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Pfizer To Buy King Pharma

Pharmaceuticals: Pain drug maker is one more purchase before loss of Lipitor patent

by Mike McCoy
October 13, 2010 | A version of this story appeared in Volume 88, Issue 42

Credit: Newscom
King's pain relief drugs will complement Pfizer's Celebrex.
Credit: Newscom
King's pain relief drugs will complement Pfizer's Celebrex.

Continuing its race to bulk up before a key patent expires, Pfizer has agreed to acquire the specialty drug company King Pharmaceuticals for $3.6 billion.

Based in Bristol, Tenn., King markets pain relief drugs that are formulated to discourage misuse and abuse. It also operates an animal health unit and runs an auto-injector business that produces an insulin pen and supplies antidotes to the U.S. government. King's sales last year were about $1.8 billion.

Compared to Pfizer's 2009 acquisition of Wyeth for $68 billion, the purchase of King may seem like an afterthought. But both deals anticipate the end of patent protection next year for the cholesterol drug Lipitor, which had $11.4 billion in 2009 sales. Pfizer will lose most of that business when generic competitors hit the market.

Pfizer pointed out that it also has strategic reasons to purchase King. Pfizer's existing pain relief products, Lyrica and Celebrex, bring in more than $5 billion a year in total, and it has a complementary animal health business.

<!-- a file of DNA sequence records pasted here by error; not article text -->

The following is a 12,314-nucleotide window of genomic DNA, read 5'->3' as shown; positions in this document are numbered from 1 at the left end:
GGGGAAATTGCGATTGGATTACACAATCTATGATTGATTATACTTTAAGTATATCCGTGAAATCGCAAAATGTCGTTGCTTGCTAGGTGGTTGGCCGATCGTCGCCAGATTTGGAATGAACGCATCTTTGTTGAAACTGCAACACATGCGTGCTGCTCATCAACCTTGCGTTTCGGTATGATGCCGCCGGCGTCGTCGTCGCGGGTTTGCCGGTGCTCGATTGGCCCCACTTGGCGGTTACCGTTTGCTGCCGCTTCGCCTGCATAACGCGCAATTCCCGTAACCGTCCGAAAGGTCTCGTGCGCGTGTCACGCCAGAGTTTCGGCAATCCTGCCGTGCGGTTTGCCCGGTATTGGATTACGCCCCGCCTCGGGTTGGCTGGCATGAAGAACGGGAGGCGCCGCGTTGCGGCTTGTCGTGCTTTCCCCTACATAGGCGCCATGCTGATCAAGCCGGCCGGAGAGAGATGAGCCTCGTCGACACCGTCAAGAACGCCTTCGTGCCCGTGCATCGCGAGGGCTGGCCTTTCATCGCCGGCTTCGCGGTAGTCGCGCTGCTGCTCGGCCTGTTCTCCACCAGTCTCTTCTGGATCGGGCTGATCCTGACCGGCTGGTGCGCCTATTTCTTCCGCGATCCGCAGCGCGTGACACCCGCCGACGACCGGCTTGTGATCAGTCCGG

Pain relief was the focus of Pfizer's announcement of the deal as well as a conference call with stock analysts. The firm noted that U.S. physicians dispensed some 320 million prescriptions to treat pain in 2009 and that abuse of pain treatments is a major public health issue.

King recently launched Embeda, which combines morphine with the opioid receptor antagonist naltrexone. The drug is "the first approved opioid pain product with design features intended to discourage misuse and abuse," Pfizer said.

And in development at King is Remoxy, an oxycodone-containing capsule that uses a viscous base component, sucrose acetate isobutyrate, to thwart crushing or dissolving by abusers. The safeguards in Purdue Pharma's OxyContin, the top-selling oxycodone drug, have been criticized as being easy for abusers to bypass. In fact, on the conference call, Olivier Brandicourt, president of Pfizer's primary care business, touted Remoxy's technological and marketplace advantages over OxyContin.

The analysts on the call sounded generally bullish on the acquisition. In a subsequent note to investors, Leerink Swann analyst Seamus Fernandez called it "a straightforward and well-conceived strategic move."



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